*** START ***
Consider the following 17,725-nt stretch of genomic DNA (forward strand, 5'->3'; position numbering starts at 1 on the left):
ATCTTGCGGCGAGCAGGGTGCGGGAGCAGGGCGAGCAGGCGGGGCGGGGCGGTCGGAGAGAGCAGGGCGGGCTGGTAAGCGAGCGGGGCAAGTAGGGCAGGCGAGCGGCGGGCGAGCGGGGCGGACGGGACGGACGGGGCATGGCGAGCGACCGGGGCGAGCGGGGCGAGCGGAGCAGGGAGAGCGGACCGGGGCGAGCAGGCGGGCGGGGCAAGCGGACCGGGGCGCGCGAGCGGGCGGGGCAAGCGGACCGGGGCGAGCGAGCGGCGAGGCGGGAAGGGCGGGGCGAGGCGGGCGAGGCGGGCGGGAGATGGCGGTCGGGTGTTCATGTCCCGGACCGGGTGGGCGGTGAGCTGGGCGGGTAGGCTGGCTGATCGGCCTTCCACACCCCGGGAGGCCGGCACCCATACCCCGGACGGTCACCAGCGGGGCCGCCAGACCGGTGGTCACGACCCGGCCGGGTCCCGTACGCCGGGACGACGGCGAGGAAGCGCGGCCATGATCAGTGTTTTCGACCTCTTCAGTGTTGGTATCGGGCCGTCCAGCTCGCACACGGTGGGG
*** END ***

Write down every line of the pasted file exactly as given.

Consider the following 17,725-nt stretch of genomic DNA (forward strand, 5'->3'; position numbering starts at 1 on the left):
ATCTTGCGGCGAGCAGGGTGCGGGAGCAGGGCGAGCAGGCGGGGCGGGGCGGTCGGAGAGAGCAGGGCGGGCTGGTAAGCGAGCGGGGCAAGTAGGGCAGGCGAGCGGCGGGCGAGCGGGGCGGACGGGACGGACGGGGCATGGCGAGCGACCGGGGCGAGCGGGGCGAGCGGAGCAGGGAGAGCGGACCGGGGCGAGCAGGCGGGCGGGGCAAGCGGACCGGGGCGCGCGAGCGGGCGGGGCAAGCGGACCGGGGCGAGCGAGCGGCGAGGCGGGAAGGGCGGGGCGAGGCGGGCGAGGCGGGCGGGAGATGGCGGTCGGGTGTTCATGTCCCGGACCGGGTGGGCGGTGAGCTGGGCGGGTAGGCTGGCTGATCGGCCTTCCACACCCCGGGAGGCCGGCACCCATACCCCGGACGGTCACCAGCGGGGCCGCCAGACCGGTGGTCACGACCCGGCCGGGTCCCGTACGCCGGGACGACGGCGAGGAAGCGCGGCCATGATCAGTGTTTTCGACCTCTTCAGTGTTGGTATCGGGCCGTCCAGCTCGCACACGGTGGGG